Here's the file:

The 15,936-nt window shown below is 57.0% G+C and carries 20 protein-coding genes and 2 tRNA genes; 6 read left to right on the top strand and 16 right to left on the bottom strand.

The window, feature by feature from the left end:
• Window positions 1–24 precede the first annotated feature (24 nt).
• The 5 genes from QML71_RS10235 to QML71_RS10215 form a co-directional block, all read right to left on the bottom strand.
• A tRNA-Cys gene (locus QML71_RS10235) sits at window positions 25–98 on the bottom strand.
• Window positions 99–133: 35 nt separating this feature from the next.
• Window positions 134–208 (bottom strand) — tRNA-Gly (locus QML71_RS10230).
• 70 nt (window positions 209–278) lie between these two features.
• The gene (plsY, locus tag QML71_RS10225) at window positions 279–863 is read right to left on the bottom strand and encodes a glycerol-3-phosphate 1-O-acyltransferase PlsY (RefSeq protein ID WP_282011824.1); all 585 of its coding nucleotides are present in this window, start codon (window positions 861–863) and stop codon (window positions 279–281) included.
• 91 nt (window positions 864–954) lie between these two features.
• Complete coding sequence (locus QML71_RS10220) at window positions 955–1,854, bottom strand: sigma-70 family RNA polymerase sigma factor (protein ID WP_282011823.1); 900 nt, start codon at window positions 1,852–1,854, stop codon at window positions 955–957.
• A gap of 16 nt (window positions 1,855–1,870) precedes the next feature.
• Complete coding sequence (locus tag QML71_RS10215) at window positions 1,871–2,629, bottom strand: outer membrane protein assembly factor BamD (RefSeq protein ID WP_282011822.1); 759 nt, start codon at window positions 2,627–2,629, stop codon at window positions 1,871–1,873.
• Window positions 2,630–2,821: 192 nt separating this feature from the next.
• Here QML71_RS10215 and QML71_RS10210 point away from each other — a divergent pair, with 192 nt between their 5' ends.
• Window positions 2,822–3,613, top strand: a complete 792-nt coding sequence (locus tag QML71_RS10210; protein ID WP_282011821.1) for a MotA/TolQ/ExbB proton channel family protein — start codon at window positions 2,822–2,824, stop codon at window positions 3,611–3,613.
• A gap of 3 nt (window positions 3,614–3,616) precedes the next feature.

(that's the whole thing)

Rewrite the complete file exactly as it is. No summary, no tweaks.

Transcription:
The 15,936-nt window shown below is 57.0% G+C and carries 20 protein-coding genes and 2 tRNA genes; 6 read left to right on the top strand and 16 right to left on the bottom strand.

The window, feature by feature from the left end:
• Window positions 1–24 precede the first annotated feature (24 nt).
• The 5 genes from QML71_RS10235 to QML71_RS10215 form a co-directional block, all read right to left on the bottom strand.
• A tRNA-Cys gene (locus QML71_RS10235) sits at window positions 25–98 on the bottom strand.
• Window positions 99–133: 35 nt separating this feature from the next.
• Window positions 134–208 (bottom strand) — tRNA-Gly (locus QML71_RS10230).
• 70 nt (window positions 209–278) lie between these two features.
• The gene (plsY, locus tag QML71_RS10225) at window positions 279–863 is read right to left on the bottom strand and encodes a glycerol-3-phosphate 1-O-acyltransferase PlsY (RefSeq protein ID WP_282011824.1); all 585 of its coding nucleotides are present in this window, start codon (window positions 861–863) and stop codon (window positions 279–281) included.
• 91 nt (window positions 864–954) lie between these two features.
• Complete coding sequence (locus QML71_RS10220) at window positions 955–1,854, bottom strand: sigma-70 family RNA polymerase sigma factor (protein ID WP_282011823.1); 900 nt, start codon at window positions 1,852–1,854, stop codon at window positions 955–957.
• A gap of 16 nt (window positions 1,855–1,870) precedes the next feature.
• Complete coding sequence (locus tag QML71_RS10215) at window positions 1,871–2,629, bottom strand: outer membrane protein assembly factor BamD (RefSeq protein ID WP_282011822.1); 759 nt, start codon at window positions 2,627–2,629, stop codon at window positions 1,871–1,873.
• Window positions 2,630–2,821: 192 nt separating this feature from the next.
• Here QML71_RS10215 and QML71_RS10210 point away from each other — a divergent pair, with 192 nt between their 5' ends.
• Window positions 2,822–3,613, top strand: a complete 792-nt coding sequence (locus tag QML71_RS10210; protein ID WP_282011821.1) for a MotA/TolQ/ExbB proton channel family protein — start codon at window positions 2,822–2,824, stop codon at window positions 3,611–3,613.
• A gap of 3 nt (window positions 3,614–3,616) precedes the next feature.